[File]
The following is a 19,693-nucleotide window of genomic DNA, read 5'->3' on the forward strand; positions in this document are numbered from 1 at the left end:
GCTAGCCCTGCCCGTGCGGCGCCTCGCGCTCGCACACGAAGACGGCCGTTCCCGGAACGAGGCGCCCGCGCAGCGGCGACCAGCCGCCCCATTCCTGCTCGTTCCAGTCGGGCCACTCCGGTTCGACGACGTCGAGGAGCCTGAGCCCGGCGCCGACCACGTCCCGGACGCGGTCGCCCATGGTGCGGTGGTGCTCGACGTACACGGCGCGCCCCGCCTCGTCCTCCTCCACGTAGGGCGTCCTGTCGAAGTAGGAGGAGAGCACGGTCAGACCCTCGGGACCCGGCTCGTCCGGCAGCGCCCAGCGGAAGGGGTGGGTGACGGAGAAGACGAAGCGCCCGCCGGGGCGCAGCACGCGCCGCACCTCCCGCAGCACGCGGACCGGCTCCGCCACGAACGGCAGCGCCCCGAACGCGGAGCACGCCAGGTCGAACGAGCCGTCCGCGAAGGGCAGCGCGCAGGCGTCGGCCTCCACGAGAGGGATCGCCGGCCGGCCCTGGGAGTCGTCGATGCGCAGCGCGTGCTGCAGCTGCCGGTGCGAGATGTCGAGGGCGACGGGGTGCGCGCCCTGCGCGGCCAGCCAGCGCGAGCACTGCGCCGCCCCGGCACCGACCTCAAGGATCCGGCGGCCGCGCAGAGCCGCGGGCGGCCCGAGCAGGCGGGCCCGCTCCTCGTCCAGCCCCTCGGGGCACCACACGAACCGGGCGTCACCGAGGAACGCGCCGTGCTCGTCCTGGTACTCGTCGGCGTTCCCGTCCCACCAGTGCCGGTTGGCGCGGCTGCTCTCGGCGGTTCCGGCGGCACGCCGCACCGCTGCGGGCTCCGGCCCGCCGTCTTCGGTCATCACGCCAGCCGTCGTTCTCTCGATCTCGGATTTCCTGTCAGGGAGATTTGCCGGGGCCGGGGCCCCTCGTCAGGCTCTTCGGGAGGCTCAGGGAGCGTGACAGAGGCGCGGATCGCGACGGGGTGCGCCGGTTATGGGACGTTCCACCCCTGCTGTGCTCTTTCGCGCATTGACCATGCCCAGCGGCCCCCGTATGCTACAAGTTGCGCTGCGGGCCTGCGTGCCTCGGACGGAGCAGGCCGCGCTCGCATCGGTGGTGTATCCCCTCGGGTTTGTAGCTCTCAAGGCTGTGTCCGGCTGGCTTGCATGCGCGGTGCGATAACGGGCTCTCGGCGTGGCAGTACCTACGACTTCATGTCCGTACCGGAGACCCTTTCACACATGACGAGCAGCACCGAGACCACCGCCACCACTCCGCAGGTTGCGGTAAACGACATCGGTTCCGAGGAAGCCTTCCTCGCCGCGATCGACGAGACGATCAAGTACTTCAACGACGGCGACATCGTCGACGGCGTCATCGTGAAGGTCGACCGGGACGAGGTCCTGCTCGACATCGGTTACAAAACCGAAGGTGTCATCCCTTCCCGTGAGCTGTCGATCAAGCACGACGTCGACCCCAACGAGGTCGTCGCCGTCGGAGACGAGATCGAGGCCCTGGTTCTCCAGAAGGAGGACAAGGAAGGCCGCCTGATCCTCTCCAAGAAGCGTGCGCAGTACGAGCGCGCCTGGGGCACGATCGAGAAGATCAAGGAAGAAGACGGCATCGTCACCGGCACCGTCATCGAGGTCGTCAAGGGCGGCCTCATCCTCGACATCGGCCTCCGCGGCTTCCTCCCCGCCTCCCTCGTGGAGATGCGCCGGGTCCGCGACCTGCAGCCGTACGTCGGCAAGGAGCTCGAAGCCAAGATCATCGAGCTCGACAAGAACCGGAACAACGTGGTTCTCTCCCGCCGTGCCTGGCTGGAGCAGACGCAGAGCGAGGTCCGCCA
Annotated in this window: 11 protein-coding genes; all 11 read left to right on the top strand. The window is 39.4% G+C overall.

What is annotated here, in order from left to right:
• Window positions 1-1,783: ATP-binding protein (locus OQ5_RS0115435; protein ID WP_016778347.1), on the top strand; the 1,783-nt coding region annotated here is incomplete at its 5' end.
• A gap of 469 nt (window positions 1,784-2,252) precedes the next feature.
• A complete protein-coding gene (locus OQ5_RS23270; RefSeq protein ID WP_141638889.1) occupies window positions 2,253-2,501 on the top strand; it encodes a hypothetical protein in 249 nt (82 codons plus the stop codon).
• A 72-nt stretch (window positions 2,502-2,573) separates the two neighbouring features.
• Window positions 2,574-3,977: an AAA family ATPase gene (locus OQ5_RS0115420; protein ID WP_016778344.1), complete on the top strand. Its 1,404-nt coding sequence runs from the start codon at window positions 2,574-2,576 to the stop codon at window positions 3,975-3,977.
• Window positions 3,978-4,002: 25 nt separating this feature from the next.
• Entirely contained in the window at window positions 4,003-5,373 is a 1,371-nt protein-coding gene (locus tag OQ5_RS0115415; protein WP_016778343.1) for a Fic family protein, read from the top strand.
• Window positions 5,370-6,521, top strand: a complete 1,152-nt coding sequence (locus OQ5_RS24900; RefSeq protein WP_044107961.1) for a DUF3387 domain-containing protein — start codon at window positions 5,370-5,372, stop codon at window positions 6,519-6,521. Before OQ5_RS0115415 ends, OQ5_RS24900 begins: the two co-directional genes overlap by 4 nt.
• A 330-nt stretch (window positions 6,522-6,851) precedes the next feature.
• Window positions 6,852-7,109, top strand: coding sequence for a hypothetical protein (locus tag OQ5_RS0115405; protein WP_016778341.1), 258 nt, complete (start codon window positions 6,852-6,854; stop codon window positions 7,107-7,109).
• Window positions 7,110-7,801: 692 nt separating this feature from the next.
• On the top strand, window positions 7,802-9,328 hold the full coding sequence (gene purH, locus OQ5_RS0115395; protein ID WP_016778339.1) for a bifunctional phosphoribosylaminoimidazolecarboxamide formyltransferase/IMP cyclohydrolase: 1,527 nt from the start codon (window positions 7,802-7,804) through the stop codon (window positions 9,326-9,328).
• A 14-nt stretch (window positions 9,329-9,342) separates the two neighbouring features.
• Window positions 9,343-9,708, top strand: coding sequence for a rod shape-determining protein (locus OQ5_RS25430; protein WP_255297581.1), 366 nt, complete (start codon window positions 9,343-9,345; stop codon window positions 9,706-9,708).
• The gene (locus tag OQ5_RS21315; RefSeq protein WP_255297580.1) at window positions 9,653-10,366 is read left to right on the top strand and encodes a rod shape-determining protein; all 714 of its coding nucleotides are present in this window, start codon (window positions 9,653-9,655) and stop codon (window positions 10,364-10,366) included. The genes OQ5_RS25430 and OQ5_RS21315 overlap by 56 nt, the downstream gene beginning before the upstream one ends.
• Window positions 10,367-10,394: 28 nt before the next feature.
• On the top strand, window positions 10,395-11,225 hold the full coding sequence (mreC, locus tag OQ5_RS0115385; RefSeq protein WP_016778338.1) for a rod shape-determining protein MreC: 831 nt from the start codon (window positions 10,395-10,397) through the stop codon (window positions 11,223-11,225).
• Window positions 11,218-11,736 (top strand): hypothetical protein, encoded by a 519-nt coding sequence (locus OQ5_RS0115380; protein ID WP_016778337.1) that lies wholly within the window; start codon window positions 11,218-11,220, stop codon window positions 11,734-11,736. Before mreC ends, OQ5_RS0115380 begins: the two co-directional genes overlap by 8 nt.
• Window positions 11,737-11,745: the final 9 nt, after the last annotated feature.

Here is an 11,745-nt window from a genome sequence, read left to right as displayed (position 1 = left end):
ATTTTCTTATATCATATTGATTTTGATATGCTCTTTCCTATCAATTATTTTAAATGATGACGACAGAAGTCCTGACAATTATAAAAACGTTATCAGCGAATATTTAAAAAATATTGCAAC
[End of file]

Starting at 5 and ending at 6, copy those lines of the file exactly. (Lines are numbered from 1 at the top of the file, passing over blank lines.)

• Window positions 1-1,783: ATP-binding protein (locus OQ5_RS0115435; protein ID WP_016778347.1), on the top strand; the 1,783-nt coding region annotated here is incomplete at its 5' end.
• A gap of 469 nt (window positions 1,784-2,252) precedes the next feature.